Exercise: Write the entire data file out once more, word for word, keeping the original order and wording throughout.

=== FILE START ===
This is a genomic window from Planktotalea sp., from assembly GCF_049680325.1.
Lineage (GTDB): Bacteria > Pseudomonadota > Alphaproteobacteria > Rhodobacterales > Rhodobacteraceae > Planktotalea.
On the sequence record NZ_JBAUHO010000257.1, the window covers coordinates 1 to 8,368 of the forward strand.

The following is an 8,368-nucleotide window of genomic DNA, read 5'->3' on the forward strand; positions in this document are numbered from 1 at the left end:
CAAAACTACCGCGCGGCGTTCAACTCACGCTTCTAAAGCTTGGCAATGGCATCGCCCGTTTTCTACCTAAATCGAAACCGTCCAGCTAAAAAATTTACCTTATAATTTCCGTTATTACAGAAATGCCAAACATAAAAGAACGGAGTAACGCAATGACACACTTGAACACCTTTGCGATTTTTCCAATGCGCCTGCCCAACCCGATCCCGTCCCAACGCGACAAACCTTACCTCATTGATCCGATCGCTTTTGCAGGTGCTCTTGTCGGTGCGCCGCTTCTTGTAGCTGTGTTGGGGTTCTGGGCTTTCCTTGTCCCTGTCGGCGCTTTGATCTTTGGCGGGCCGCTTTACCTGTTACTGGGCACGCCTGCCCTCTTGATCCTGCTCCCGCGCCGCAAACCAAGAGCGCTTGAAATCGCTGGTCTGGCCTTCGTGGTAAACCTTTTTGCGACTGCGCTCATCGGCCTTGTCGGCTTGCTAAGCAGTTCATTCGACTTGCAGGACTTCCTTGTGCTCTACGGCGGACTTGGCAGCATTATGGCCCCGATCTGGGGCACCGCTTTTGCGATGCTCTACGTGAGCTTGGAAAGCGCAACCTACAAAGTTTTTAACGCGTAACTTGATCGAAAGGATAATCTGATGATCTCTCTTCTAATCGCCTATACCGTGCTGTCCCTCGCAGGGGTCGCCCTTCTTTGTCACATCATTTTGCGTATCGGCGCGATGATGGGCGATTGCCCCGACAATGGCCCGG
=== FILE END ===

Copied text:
This is a genomic window from Planktotalea sp., from assembly GCF_049680325.1.
Lineage (GTDB): Bacteria > Pseudomonadota > Alphaproteobacteria > Rhodobacterales > Rhodobacteraceae > Planktotalea.
On the sequence record NZ_JBAUHO010000257.1, the window covers coordinates 1 to 8,368 of the forward strand.

The following is an 8,368-nucleotide window of genomic DNA, read 5'->3' on the forward strand; positions in this document are numbered from 1 at the left end:
CAAAACTACCGCGCGGCGTTCAACTCACGCTTCTAAAGCTTGGCAATGGCATCGCCCGTTTTCTACCTAAATCGAAACCGTCCAGCTAAAAAATTTACCTTATAATTTCCGTTATTACAGAAATGCCAAACATAAAAGAACGGAGTAACGCAATGACACACTTGAACACCTTTGCGATTTTTCCAATGCGCCTGCCCAACCCGATCCCGTCCCAACGCGACAAACCTTACCTCATTGATCCGATCGCTTTTGCAGGTGCTCTTGTCGGTGCGCCGCTTCTTGTAGCTGTGTTGGGGTTCTGGGCTTTCCTTGTCCCTGTCGGCGCTTTGATCTTTGGCGGGCCGCTTTACCTGTTACTGGGCACGCCTGCCCTCTTGATCCTGCTCCCGCGCCGCAAACCAAGAGCGCTTGAAATCGCTGGTCTGGCCTTCGTGGTAAACCTTTTTGCGACTGCGCTCATCGGCCTTGTCGGCTTGCTAAGCAGTTCATTCGACTTGCAGGACTTCCTTGTGCTCTACGGCGGACTTGGCAGCATTATGGCCCCGATCTGGGGCACCGCTTTTGCGATGCTCTACGTGAGCTTGGAAAGCGCAACCTACAAAGTTTTTAACGCGTAACTTGATCGAAAGGATAATCTGATGATCTCTCTTCTAATCGCCTATACCGTGCTGTCCCTCGCAGGGGTCGCCCTTCTTTGTCACATCATTTTGCGTATCGGCGCGATGATGGGCGATTGCCCCGACAATGGCCCGG